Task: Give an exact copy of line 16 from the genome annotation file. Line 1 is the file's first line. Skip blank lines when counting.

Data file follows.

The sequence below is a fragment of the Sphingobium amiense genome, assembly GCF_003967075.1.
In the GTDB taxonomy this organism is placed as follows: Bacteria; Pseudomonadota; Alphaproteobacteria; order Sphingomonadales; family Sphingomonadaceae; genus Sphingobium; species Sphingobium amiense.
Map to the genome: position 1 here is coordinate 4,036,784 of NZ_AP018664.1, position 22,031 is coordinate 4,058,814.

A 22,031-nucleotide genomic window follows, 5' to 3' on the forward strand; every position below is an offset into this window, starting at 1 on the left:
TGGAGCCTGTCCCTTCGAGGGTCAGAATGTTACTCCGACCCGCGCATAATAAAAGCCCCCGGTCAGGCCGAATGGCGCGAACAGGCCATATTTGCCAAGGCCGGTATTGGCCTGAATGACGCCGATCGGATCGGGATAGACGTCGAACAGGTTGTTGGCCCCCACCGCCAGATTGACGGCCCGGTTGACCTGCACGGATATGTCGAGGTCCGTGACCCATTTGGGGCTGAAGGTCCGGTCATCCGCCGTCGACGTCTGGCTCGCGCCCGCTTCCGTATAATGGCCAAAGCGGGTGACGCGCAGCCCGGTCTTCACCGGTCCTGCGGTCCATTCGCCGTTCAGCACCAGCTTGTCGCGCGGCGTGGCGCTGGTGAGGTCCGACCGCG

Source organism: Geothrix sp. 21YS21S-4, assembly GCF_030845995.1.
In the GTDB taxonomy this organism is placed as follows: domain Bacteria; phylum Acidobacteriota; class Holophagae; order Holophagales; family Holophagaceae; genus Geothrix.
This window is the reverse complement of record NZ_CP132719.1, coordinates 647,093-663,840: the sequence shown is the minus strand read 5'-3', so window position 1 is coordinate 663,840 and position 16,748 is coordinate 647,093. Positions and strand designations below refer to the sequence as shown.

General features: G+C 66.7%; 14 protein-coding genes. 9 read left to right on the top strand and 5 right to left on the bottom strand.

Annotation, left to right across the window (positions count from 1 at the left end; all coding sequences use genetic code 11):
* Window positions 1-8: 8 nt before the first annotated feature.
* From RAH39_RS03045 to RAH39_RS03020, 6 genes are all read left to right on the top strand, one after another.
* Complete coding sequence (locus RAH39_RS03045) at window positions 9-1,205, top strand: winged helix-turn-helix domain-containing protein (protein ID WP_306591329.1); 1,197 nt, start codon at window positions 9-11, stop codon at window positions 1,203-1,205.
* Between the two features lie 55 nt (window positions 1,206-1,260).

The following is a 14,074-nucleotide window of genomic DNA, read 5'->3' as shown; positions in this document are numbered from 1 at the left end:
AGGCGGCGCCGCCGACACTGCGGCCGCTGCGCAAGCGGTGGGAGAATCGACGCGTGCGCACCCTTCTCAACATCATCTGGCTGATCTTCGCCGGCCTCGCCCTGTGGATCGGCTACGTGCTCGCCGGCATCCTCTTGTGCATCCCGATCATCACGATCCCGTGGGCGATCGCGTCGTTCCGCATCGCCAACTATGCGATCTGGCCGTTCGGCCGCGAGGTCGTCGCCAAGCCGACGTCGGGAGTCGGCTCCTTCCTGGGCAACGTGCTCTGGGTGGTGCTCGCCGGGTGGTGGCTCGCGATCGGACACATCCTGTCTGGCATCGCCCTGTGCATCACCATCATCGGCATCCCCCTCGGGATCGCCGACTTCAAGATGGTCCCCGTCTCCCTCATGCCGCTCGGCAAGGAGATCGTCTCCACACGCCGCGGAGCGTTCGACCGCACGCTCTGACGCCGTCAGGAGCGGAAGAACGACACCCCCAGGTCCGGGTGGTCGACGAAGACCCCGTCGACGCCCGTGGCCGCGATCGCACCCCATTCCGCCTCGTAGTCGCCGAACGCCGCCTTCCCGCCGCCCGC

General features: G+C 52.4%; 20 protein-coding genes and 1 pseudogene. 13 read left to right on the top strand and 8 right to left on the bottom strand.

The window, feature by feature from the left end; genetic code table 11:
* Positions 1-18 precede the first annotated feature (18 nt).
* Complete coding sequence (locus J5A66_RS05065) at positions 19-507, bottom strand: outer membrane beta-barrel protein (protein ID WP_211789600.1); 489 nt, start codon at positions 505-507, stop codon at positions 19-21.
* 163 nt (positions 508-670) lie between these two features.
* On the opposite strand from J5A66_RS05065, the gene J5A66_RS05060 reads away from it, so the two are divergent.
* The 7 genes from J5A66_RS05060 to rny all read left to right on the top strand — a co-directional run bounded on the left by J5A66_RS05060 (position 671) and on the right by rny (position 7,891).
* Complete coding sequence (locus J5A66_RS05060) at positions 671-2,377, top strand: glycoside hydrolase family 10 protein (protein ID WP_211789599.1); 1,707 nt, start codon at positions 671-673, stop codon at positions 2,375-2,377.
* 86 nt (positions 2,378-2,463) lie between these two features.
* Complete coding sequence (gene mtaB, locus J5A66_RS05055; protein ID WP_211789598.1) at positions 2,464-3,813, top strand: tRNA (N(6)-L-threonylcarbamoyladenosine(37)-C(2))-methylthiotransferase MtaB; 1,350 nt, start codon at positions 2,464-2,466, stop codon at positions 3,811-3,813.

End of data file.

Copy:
AGGCGGCGCCGCCGACACTGCGGCCGCTGCGCAAGCGGTGGGAGAATCGACGCGTGCGCACCCTTCTCAACATCATCTGGCTGATCTTCGCCGGCCTCGCCCTGTGGATCGGCTACGTGCTCGCCGGCATCCTCTTGTGCATCCCGATCATCACGATCCCGTGGGCGATCGCGTCGTTCCGCATCGCCAACTATGCGATCTGGCCGTTCGGCCGCGAGGTCGTCGCCAAGCCGACGTCGGGAGTCGGCTCCTTCCTGGGCAACGTGCTCTGGGTGGTGCTCGCCGGGTGGTGGCTCGCGATCGGACACATCCTGTCTGGCATCGCCCTGTGCATCACCATCATCGGCATCCCCCTCGGGATCGCCGACTTCAAGATGGTCCCCGTCTCCCTCATGCCGCTCGGCAAGGAGATCGTCTCCACACGCCGCGGAGCGTTCGACCGCACGCTCTGACGCCGTCAGGAGCGGAAGAACGACACCCCCAGGTCCGGGTGGTCGACGAAGACCCCGTCGACGCCCGTGGCCGCGATCGCACCCCATTCCGCCTCGTAGTCGCCGAACGCCGCCTTCCCGCCGCCCGC